If you have spent much time around the Sunday Church, you've been conditioned to dread God's judgment. The emphasis there is on human sinfulness and God's grace and mercy in sending Y'shua to die for our sins. Sort of like a beginning pianist who can plunk out the individual notes, but does not yet have the skill to make music, the Sunday Church has the facts straight but has missed the music.
Our relationship to God is intended to be easily understood by the simplest shepherd or fisherman. The bases are the family and agriculture - two subjects with which everyone has first hand experience. In the case of Rosh Hashana and Yom Kipur, the metaphor is that daddy is coming home and He is going to take a look at what you've done since you saw Him last. He's also going to give you advice and instruction about what to do for the next year.
The month of Elul is the preparation time leading up to Rosh Hashana. It is a time for taking stock of the past year and making plans for the next. The rabbis say that Elul in Hebrew is an acrostic for the phrase 'Ani l'dodi v'dodi li' which is in English, 'I am for my beloved and my beloved is for me.' Which is to say that the month of preparation for Rosh Hashana is about love. It is about the eager anticipation that you have when waiting for the arrival of the one you love the most.
In military families, the father frequently spends long periods away from his family; sometimes in combat, more often not. In these long absences, his wife learns to handle the household and raise the children by herself. To be sure, she and he communicate by letters, phone and today email. But as good as modern communication is, it's not the same as having daddy around the house.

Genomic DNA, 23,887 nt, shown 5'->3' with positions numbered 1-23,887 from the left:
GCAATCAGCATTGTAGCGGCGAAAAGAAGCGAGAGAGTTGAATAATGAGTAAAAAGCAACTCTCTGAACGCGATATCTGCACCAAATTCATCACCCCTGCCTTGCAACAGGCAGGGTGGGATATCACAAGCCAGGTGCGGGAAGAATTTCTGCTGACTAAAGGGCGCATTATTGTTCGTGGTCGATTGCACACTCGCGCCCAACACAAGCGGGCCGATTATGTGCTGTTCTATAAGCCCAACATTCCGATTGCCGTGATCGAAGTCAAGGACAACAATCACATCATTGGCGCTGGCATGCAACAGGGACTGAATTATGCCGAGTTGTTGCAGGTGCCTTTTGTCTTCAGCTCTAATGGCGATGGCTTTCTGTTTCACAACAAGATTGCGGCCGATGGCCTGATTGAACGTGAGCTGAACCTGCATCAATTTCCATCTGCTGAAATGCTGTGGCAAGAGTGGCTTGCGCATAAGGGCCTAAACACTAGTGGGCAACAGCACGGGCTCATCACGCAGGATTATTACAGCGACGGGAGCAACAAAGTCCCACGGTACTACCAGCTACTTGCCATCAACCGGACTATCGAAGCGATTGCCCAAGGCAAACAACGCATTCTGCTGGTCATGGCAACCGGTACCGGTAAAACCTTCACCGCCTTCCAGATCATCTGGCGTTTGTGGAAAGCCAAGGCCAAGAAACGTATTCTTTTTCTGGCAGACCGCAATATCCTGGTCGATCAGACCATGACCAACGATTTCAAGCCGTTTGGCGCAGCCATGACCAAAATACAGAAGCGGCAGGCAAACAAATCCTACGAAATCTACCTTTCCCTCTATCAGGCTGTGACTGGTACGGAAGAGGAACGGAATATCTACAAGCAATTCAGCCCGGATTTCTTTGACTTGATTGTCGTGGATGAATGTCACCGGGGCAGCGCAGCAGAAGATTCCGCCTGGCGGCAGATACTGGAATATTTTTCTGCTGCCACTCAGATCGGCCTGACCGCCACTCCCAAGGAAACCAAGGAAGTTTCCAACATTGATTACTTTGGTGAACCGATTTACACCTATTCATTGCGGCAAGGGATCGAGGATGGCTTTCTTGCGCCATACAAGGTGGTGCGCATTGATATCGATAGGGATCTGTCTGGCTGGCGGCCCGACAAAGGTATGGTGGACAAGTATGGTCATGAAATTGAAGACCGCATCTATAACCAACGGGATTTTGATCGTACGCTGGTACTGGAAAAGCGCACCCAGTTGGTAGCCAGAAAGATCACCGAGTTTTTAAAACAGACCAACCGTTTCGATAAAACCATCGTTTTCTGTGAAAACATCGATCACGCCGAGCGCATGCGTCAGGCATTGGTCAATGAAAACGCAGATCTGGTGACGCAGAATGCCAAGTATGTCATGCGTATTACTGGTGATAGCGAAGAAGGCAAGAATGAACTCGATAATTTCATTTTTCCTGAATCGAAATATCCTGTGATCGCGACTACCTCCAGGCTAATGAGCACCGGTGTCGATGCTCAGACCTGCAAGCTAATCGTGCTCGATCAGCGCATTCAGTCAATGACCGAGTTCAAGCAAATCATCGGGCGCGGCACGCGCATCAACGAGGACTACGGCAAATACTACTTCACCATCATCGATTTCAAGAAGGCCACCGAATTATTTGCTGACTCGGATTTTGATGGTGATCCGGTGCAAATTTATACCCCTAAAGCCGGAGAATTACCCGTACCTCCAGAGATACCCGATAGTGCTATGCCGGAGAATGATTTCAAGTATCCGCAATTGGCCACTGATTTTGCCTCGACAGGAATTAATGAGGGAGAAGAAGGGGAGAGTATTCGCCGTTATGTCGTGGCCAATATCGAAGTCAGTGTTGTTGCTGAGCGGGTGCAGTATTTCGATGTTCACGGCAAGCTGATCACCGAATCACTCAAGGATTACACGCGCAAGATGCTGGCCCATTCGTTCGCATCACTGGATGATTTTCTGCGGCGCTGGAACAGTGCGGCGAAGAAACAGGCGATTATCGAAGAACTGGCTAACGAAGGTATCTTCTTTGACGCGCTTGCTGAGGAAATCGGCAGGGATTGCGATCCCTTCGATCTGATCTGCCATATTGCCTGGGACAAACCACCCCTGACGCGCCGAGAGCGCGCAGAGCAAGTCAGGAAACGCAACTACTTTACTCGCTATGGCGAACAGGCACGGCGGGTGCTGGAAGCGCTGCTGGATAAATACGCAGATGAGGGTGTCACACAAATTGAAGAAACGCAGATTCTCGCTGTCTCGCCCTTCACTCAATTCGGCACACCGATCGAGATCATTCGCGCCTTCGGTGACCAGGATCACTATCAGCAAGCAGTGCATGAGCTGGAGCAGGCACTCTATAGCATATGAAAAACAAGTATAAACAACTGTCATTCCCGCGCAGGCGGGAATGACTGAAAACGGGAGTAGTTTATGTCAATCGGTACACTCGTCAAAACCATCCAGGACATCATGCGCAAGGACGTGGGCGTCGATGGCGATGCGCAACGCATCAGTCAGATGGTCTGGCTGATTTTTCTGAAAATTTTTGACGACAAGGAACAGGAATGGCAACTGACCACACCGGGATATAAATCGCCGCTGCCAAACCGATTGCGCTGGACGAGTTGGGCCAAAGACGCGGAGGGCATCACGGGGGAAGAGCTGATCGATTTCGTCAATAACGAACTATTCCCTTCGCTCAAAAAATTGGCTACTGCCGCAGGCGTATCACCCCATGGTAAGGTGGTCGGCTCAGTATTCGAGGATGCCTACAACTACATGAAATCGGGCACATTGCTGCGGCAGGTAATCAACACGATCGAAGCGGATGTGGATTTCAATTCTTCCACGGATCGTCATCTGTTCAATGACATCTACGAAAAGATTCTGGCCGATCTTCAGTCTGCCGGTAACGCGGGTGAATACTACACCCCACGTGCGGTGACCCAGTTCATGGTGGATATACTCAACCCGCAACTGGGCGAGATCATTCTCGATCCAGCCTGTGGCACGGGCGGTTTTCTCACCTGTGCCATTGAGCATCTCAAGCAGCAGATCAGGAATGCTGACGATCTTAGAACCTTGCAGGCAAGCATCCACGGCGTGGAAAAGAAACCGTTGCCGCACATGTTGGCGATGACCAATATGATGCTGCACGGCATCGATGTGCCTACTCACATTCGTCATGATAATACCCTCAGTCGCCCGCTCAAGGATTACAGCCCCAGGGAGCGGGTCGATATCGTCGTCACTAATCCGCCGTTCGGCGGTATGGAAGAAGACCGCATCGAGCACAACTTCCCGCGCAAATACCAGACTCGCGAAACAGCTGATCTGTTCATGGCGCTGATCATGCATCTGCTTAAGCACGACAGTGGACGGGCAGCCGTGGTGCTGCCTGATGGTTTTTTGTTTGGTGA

When daddy comes home, there is often great stress as he assumes his role as the head of the household. Suddenly all of the routines and accommodations that mother and the children have developed are reopened and things become unsettled for a while. Some marriages don't survive. In fact it is not uncommon for military families really to prefer having daddy on a deployment. The paychecks come regularly and the household runs quite comfortably with mom at the helm.
So as we approach the Day of Trumpets which announces the coming of the Father, the question we have to ask ourselves is do we really want Daddy to come home? Sure, we want the paychecks (blessings) to keep coming and we like talking with Him from afar (prayer), but do we realy want His presence? When we're around others, most of us will say the right things about wanting to be with Y'shua, but we really haven't given much thought to what that means. We spend lots of time dwelling on the no more sickness and the streets paved with gold stuff and very little time on the no more doing what is right in your own eyes part.
This Rosh Hashana, think about what it was like to be around a three year old when his daddy came home from work. You remember the screams of 'Daddy!' and the charge to the front door and the chubby little arms wrapped around his shins. Remember how the child could hardly wait to show him what he had done during the day. That's what it means to come to Him as a little child.
Yes, He will judge you, but it will be the judgment of a loving father or a good coach. It will be the judgment of someone who wants you to get the most out of your life. The judgment of someone who wants you to succeed. Contrary to what much of the church believes, you want and need this judgment. You want Him to correct you when you go astray and show you better ways of doing things.
So as you make your plans for the new year, ask yourself the question, 'Do I really want Daddy to come home, or do I just want the support checks to keep rolling in while I continue to do my own thing?'
If you decide that you really want Him, sit down and write him a letter to be delivered on Rosh Hashana. Tell him about the things from this year that you'd like to improve on next year. Tell Him what new things you'd like to accomplish in the coming year. Ask Him for support and direction as you work through your plan. Tell Him that you trust His judgment and that you know that He wants what's best for you. Tell Him that you love Him.